Where cost is concerned, working with a mix of seasonal blooms and dried grasses rather than solely roses and peonies can cut costs significantly. For example, The Wild Bunch's single variety floral bouquets start at $100 while similar arrangements that mix fresh and dried foliage start at $50.

Understated dresses

(Photography: Renee Rodenkirchen)

Carolyn Bessette epitomized low-key luxe bridal style. Outfitted in a Narciso Rodriguez slip dress for her 1996 nuptials to John F. Kennedy Jr., she would set the tone for all minimalist marriages to follow. Even Meghan Markle emulated the style icon when she stepped out in a sleek gown for her royal wedding reception.

Danielle Gulic, co-owner of Toronto bridal boutique LoversLand, built her business around catering to minimalist brides and says that when it comes to dress shopping, millennials tend to gravitate toward styles that are more relatable. "Roughly 70 per cent of our styles are minimalist," she explains. Compared to elaborate bejewelled ball gowns, some of which come with five-figure price tags, sleek sheath dresses can represent a significant cost savings. LoversLand's namesake style, pictured here, starts at $1995.


(Courtesy Hoopla Donuts)

An increasing number of couples are opting out of elaborate multi-tiered cakes and gravitating toward wedding desserts that are decidedly more fun.

"Doughnuts offer a world of possibilities in terms of flavours, design, and creativity," says Sebastian Sztabzyb, co-owner of Calgary-based Hoopla Donuts. And with flavours like root beer float, churro, and London fog, all displayed on an ultra-Instagrammable doughnut wall, few guests will miss the ceremonial cake cutting.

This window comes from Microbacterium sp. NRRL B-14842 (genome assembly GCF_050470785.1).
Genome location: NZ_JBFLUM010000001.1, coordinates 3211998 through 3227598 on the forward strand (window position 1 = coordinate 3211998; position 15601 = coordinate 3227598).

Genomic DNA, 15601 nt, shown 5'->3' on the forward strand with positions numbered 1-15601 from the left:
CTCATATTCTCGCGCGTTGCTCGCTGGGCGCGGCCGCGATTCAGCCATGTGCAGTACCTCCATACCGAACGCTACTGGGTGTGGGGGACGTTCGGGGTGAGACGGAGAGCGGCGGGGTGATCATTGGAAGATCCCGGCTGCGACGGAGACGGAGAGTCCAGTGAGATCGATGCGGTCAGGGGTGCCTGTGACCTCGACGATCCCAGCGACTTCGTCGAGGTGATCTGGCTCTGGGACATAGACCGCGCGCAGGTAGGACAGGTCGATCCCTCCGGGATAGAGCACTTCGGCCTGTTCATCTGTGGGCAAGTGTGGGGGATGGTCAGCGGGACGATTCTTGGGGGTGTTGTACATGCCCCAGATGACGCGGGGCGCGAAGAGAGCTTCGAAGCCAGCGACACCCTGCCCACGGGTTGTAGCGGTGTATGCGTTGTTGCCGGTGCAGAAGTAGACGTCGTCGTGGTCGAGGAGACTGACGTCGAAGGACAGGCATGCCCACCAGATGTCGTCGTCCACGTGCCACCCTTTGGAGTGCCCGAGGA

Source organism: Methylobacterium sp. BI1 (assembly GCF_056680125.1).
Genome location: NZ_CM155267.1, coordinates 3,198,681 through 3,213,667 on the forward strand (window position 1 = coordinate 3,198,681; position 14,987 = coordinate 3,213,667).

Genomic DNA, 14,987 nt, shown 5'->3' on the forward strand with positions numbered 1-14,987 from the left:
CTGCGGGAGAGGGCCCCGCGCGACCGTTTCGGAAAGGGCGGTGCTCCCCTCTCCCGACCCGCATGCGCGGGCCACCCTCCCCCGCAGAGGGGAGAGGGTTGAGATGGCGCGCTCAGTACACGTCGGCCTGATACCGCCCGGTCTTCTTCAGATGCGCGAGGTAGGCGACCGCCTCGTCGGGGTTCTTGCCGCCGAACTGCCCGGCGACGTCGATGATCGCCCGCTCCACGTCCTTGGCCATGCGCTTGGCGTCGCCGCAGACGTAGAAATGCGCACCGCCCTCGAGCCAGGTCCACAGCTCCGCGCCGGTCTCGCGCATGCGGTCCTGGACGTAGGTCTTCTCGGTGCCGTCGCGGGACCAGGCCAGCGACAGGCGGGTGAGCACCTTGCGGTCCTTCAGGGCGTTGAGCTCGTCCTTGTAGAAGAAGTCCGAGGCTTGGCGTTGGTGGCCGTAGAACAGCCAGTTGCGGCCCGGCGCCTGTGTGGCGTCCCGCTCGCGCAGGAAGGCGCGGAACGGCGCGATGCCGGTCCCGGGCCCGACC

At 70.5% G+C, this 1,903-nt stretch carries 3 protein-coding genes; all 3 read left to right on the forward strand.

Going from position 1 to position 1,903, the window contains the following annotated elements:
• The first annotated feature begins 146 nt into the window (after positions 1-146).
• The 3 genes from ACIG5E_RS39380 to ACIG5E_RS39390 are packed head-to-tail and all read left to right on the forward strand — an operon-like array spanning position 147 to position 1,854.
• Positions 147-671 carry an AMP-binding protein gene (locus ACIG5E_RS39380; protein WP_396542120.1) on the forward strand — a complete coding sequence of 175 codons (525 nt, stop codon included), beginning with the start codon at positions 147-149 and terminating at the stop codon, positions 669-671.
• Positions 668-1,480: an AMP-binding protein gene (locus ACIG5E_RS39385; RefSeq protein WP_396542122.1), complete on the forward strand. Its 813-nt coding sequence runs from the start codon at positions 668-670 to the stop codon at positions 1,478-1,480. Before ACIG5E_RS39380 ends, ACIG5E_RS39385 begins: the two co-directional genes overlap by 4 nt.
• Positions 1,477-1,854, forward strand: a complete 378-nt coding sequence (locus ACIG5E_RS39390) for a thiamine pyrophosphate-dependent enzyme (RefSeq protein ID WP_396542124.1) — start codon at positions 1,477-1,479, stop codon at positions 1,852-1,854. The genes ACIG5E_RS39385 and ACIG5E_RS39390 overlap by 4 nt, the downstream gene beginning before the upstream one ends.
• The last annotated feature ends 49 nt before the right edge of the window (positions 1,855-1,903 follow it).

The Canadian coffee shop staple can also be a great option for anyone on a budget. "The cost of 150 donuts starts at $450, then goes up from there depending on the needs of the couple," says Sztabzyb. "From what I have seen, the cost of a nice wedding cake ranges from $4.50 to $7.00 per slice, so for 150 slices, it could be more than $1000."

Natural hairstyles

(Photography: 5ive15ifteen Photo Company)

Less is more when it comes to bridal styling for modern celebrations.

"Brides are moving toward more natural, unfussy looks because they want to look like themselves," says Chris Wood, senior hairstylist and bridal specialist at Medulla & Co. in Toronto. "If a bride comes in wanting an updo but doesn't wear her hair up on a daily basis I always think down is the best way to go, and vice versa. Wedding gowns are also less ostentatious these days so really structured and ornate hair competes with that look."

When it comes to cost, brides who opt for a killer blowout rather than extensions and elaborate styling could stand to save hundreds of dollars on their wedding looks. However, in most cases a bit more effort is required. "Sometimes looking natural and wearing your natural hair aren't the same thing," says Wood. "Many times maintaining a natural look requires a bit of technical back up to look 'naturally perfect' from an early morning start until the last dance."

Jen O'Brien is an award-winning editor and freelance writer based in Toronto. Follow her @thejenobrien.